Louis Hodge, Associate Director at the Education Policy Institute, said: “The fall in GCSE results today was expected given Ofqual’s approach to returning grades to pre-pandemic levels. We have always been clear that there was no perfect solution to addressing the increases in grades that were seen under centre and teacher assessment, but the approach adopted was reasonable and pragmatic.

“Given the decision to return to 2019 grade distributions, the overall results do not tell us much about overall standards or the ongoing impact of the pandemic. However, results from the National Reference Test, which was sat by a sample of students, suggest that outcomes in maths remain below their pre-pandemic levels. This is consistent with our own research on the performance of younger pupils which showed greater learning loss in maths than in reading.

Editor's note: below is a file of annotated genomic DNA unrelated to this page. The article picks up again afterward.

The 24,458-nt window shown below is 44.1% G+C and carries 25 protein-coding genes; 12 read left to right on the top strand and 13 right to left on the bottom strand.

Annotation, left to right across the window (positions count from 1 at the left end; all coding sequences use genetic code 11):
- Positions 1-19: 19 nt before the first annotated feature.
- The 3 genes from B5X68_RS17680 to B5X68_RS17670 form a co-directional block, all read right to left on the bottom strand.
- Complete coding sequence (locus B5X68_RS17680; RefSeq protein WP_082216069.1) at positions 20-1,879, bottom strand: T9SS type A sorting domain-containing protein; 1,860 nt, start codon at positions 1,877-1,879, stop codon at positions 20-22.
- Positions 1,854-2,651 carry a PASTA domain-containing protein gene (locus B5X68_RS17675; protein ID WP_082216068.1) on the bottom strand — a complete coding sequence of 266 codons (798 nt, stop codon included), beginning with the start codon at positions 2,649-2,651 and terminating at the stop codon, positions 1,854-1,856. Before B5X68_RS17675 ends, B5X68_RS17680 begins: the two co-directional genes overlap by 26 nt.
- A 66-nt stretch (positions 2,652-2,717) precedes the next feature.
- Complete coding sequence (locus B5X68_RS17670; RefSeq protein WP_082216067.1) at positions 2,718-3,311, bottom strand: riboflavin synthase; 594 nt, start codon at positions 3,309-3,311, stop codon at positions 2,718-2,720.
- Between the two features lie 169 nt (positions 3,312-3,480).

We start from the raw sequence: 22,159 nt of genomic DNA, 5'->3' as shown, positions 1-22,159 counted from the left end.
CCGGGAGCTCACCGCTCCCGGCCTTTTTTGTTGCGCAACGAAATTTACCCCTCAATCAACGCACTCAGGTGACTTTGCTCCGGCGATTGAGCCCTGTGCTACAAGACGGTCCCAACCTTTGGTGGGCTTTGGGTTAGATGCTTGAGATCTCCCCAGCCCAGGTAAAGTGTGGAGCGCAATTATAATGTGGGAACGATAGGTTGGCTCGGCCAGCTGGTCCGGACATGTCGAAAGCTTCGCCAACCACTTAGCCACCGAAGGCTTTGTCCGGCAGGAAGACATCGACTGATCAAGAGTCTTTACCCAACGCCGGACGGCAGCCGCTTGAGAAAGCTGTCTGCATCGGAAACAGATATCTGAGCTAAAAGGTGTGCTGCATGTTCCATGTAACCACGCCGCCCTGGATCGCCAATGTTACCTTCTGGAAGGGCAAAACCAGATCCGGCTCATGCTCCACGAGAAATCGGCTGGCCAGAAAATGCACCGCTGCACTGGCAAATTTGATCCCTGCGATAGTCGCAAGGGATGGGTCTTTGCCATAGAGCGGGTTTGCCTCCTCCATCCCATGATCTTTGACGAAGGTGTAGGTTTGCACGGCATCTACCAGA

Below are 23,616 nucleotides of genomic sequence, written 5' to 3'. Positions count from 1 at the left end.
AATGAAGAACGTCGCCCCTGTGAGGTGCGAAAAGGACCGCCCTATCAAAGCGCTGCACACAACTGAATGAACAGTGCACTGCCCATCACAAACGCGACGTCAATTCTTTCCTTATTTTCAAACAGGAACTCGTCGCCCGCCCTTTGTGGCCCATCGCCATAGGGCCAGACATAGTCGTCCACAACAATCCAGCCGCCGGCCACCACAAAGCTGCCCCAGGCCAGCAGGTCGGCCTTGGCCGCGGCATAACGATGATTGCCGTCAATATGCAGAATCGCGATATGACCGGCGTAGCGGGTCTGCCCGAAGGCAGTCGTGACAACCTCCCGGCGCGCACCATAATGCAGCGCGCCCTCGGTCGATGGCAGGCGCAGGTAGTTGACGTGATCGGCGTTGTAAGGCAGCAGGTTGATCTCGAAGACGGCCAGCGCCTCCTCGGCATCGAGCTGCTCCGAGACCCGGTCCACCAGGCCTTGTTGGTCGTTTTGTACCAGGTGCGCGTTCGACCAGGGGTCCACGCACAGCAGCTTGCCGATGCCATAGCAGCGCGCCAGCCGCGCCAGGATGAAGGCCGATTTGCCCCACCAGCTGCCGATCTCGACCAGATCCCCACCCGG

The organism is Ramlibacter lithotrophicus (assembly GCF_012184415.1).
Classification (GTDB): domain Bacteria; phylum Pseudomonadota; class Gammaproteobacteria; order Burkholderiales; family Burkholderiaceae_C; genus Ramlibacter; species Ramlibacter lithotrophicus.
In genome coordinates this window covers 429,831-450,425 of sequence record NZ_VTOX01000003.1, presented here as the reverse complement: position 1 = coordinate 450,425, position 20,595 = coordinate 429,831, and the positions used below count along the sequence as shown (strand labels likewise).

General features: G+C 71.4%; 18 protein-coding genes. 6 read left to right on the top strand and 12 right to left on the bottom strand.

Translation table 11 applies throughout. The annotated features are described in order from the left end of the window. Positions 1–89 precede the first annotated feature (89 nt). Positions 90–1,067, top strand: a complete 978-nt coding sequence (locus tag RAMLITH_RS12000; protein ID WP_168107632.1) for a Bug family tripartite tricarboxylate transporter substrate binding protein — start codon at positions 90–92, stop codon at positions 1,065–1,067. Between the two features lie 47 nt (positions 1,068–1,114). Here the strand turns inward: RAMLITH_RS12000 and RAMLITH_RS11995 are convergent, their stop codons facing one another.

“The changes in grades this year have not been equal across subjects, as some increased more rapidly under centre and teacher assessed grades. The percentage of candidates receiving the top grades in subjects such as computing, music, and PE have fallen by around 10 percentage points compared with last year.

“Today’s results reveal persistent inequalities in GCSE outcomes with a growing gap between London and the rest of the country. In London, 28.4% of entries were awarded a grade 7 or above, in the north east it was only 17.6%.

“While the grades seen in today’s results represent a return to pre-pandemic times, the environment for schools remains challenging. The pandemic has exacerbated inequalities in pupil outcomes and its effects are still being felt, with the disadvantage gap at its widest in a decade and pupil absences remaining stubbornly high.”